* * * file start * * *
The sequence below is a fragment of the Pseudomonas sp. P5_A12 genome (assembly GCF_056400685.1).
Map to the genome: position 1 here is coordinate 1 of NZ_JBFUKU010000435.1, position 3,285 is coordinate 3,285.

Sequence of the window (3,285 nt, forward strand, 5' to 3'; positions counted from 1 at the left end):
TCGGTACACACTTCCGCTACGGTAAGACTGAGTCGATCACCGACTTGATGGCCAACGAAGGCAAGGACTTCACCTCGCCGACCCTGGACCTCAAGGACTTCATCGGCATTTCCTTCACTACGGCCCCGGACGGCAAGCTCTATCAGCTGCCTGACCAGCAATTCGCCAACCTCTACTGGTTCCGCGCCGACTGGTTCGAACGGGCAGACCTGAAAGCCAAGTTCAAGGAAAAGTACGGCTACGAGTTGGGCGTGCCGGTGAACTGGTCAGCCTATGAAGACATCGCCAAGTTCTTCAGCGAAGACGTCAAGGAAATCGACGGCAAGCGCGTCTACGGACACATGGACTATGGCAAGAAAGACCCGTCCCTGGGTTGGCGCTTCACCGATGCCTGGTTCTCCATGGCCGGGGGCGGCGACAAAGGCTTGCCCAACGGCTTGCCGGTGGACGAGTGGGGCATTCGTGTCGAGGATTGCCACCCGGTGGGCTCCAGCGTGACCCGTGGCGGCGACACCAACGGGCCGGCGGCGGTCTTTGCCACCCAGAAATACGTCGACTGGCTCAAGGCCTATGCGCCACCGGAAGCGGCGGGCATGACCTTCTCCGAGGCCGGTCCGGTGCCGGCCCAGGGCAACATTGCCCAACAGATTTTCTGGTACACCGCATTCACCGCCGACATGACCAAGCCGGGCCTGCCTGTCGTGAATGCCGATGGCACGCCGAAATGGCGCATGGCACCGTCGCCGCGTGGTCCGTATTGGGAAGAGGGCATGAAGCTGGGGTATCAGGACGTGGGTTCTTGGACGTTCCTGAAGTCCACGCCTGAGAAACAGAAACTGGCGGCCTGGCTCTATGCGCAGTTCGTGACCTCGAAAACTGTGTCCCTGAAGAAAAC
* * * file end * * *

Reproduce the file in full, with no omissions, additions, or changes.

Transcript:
The sequence below is a fragment of the Pseudomonas sp. P5_A12 genome (assembly GCF_056400685.1).
Map to the genome: position 1 here is coordinate 1 of NZ_JBFUKU010000435.1, position 3,285 is coordinate 3,285.

Sequence of the window (3,285 nt, forward strand, 5' to 3'; positions counted from 1 at the left end):
TCGGTACACACTTCCGCTACGGTAAGACTGAGTCGATCACCGACTTGATGGCCAACGAAGGCAAGGACTTCACCTCGCCGACCCTGGACCTCAAGGACTTCATCGGCATTTCCTTCACTACGGCCCCGGACGGCAAGCTCTATCAGCTGCCTGACCAGCAATTCGCCAACCTCTACTGGTTCCGCGCCGACTGGTTCGAACGGGCAGACCTGAAAGCCAAGTTCAAGGAAAAGTACGGCTACGAGTTGGGCGTGCCGGTGAACTGGTCAGCCTATGAAGACATCGCCAAGTTCTTCAGCGAAGACGTCAAGGAAATCGACGGCAAGCGCGTCTACGGACACATGGACTATGGCAAGAAAGACCCGTCCCTGGGTTGGCGCTTCACCGATGCCTGGTTCTCCATGGCCGGGGGCGGCGACAAAGGCTTGCCCAACGGCTTGCCGGTGGACGAGTGGGGCATTCGTGTCGAGGATTGCCACCCGGTGGGCTCCAGCGTGACCCGTGGCGGCGACACCAACGGGCCGGCGGCGGTCTTTGCCACCCAGAAATACGTCGACTGGCTCAAGGCCTATGCGCCACCGGAAGCGGCGGGCATGACCTTCTCCGAGGCCGGTCCGGTGCCGGCCCAGGGCAACATTGCCCAACAGATTTTCTGGTACACCGCATTCACCGCCGACATGACCAAGCCGGGCCTGCCTGTCGTGAATGCCGATGGCACGCCGAAATGGCGCATGGCACCGTCGCCGCGTGGTCCGTATTGGGAAGAGGGCATGAAGCTGGGGTATCAGGACGTGGGTTCTTGGACGTTCCTGAAGTCCACGCCTGAGAAACAGAAACTGGCGGCCTGGCTCTATGCGCAGTTCGTGACCTCGAAAACTGTGTCCCTGAAGAAAAC